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Narrative:27.2.16: Bristol Scout Type C 1258, 5 Wing, RFC Dover. Written off (destroyed) when nose-dived into ground from about 250 feet, RFC Dover, Swingate Down, Dover, Kent. Pilot - Flt Lt Harold Rosher (aged 21) - was killed. According to the preface to a collection of Harold Rosher's letters home to his parents between 11 August 1914 and 24 February 1916 (in a sense, his autobiography) (see link #6):
|Type:||Bristol Scout Type C|
|Owner/operator:||5 Wg RFC|
|Fatalities:||Fatalities: 1 / Occupants: 1|
|Aircraft damage:|| Written off (damaged beyond repair)|
|Location:||One mile from RFC Dover, Swingate Down, Dover, Kent -
|Departure airport:||RFC Dover, Swingate Down, Dover, Kent|
|Destination airport:||RFC Dover, Swingate Down, Dover, Kent|
|Confidence Rating:|| Information is only available from news, social media or unofficial sources|
"Three days after the date of the last letter Harold was killed. On 27th February, Major Risk, the C.O. of the Dover Aeroplane Station being away on duty, Harold, as second in command, was in charge. Among other duties he had to train new pilots on fast machines, and he would always personally test a new machine or a newly-repaired machine before allowing anybody else to try it.
On that Sunday morning he ordered a number of machines to be brought out of the sheds for practice flights. Among them was one which had just been repaired after a mishap three weeks earlier. The pilot had already got into his machine. Harold told him to get out as the machine was untested, and himself took it up for a trial flight of eight or ten minutes.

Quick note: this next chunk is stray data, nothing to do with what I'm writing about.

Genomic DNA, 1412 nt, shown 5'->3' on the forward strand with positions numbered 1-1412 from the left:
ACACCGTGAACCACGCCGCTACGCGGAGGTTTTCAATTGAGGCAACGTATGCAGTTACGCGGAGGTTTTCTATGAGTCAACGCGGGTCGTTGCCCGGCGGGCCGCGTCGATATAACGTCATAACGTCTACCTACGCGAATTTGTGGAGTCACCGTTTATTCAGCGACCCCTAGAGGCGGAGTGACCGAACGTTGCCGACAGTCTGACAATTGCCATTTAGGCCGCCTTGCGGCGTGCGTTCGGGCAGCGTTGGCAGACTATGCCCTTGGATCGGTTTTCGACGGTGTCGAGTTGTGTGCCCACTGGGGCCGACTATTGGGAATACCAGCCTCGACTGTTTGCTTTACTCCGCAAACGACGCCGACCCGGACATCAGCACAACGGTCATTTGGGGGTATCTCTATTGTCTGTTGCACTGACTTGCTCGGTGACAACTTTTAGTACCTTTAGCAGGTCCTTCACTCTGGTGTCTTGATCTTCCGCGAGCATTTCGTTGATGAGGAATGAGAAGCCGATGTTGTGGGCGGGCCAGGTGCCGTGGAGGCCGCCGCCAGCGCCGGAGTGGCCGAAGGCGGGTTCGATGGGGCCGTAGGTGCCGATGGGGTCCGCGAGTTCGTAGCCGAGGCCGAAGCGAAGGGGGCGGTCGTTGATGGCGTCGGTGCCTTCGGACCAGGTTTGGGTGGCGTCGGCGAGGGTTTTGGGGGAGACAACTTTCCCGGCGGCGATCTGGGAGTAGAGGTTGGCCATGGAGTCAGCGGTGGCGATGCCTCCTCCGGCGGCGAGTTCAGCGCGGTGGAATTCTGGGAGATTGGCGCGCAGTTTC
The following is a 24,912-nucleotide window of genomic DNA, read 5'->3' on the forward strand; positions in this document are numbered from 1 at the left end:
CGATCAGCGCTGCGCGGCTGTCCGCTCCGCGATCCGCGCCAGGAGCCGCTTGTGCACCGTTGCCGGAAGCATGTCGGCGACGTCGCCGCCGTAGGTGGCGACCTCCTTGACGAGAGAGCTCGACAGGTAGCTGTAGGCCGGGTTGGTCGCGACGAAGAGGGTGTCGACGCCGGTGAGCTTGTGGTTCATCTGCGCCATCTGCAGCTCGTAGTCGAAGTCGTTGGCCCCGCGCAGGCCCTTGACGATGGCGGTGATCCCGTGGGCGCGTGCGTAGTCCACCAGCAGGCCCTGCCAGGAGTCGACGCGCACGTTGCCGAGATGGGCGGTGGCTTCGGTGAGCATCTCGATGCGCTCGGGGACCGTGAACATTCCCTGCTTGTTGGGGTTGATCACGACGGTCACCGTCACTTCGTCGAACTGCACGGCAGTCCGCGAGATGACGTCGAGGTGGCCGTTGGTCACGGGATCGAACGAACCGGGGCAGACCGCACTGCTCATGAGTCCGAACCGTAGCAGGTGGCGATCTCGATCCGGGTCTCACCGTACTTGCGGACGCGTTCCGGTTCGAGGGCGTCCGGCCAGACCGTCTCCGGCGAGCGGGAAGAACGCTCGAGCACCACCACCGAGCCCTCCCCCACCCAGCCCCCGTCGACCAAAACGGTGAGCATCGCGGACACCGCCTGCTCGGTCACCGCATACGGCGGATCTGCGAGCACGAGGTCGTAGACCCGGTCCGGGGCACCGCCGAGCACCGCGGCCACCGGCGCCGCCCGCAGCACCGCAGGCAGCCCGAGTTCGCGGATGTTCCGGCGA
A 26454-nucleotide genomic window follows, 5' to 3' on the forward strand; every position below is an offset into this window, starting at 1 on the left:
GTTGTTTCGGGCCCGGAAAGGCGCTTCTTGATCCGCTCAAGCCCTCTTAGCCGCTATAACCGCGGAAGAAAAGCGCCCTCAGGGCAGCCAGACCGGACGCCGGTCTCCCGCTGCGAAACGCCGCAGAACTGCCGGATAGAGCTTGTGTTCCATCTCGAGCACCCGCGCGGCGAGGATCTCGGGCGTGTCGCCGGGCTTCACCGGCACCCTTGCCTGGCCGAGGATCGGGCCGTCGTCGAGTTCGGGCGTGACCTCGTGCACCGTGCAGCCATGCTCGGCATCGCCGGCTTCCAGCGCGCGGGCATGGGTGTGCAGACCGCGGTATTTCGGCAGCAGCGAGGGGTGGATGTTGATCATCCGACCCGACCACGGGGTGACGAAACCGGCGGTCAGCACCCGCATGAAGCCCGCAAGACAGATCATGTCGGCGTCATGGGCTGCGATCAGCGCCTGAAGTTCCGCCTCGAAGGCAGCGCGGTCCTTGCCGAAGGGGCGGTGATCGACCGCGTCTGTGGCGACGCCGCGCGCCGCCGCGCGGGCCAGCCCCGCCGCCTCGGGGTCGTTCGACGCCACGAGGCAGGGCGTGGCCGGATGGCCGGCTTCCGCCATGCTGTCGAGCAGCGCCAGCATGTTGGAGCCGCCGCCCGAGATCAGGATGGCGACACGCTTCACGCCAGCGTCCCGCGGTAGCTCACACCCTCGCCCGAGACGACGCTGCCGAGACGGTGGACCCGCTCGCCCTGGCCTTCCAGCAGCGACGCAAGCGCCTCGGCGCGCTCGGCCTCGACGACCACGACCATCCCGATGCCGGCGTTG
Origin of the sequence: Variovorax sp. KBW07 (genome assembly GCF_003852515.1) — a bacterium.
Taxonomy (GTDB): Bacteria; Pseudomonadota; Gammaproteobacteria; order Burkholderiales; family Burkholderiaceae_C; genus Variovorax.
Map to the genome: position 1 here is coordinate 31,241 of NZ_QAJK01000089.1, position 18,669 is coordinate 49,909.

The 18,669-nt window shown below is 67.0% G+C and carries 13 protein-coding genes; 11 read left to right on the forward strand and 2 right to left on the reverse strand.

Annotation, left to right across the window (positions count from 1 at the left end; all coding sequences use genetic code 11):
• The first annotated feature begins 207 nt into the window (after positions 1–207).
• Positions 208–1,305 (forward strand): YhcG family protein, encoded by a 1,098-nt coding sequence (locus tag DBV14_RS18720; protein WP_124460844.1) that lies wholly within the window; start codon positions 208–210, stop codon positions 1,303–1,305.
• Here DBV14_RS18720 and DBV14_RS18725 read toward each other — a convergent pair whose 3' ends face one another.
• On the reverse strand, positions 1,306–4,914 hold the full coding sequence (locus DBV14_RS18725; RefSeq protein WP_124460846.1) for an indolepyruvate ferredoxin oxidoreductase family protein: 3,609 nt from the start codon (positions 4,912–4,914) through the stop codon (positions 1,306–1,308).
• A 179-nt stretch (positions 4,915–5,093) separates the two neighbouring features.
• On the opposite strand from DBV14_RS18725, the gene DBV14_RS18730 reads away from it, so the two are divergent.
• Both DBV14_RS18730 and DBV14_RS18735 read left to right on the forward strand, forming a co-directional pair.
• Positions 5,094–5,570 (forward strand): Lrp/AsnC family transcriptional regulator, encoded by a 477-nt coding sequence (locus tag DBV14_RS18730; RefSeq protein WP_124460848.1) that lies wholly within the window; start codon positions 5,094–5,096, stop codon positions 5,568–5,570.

Everything seemed to go right until Harold began the descent about a mile away from the Aerodrome. Then, at a height of 300 feet or less, the machine suddenly made a nose-dive and crashed to the ground. Harold was killed instantly. The disaster occupied seven seconds. At the inquest nothing was ascertained as to the cause of the accident.
One theory is that the controls jammed. Harold was buried on the 2nd March at Charlton Cemetery, with full naval honours. The cemetery is on the cliffs within sight of the Aerodrome, and while his body was being lowered into the grave aeroplanes were flying overhead."
6. Harold Rosher's letters home to his parents 11 August 1914 to 24 February 1916: https://www.gutenberg.org/files/53168/53168-h/53168-h.htm#Page_133
9. Flight magazine (March 2 1916 page 173): https://www.flightglobal.com/FlightPDFArchive/1916/1916%20-%200173.PDF
No picture has been found for Bristol Scout Type C 1258: the above picture is of Scout 1255 from the same production batch
||Updated [Operator, Operator]|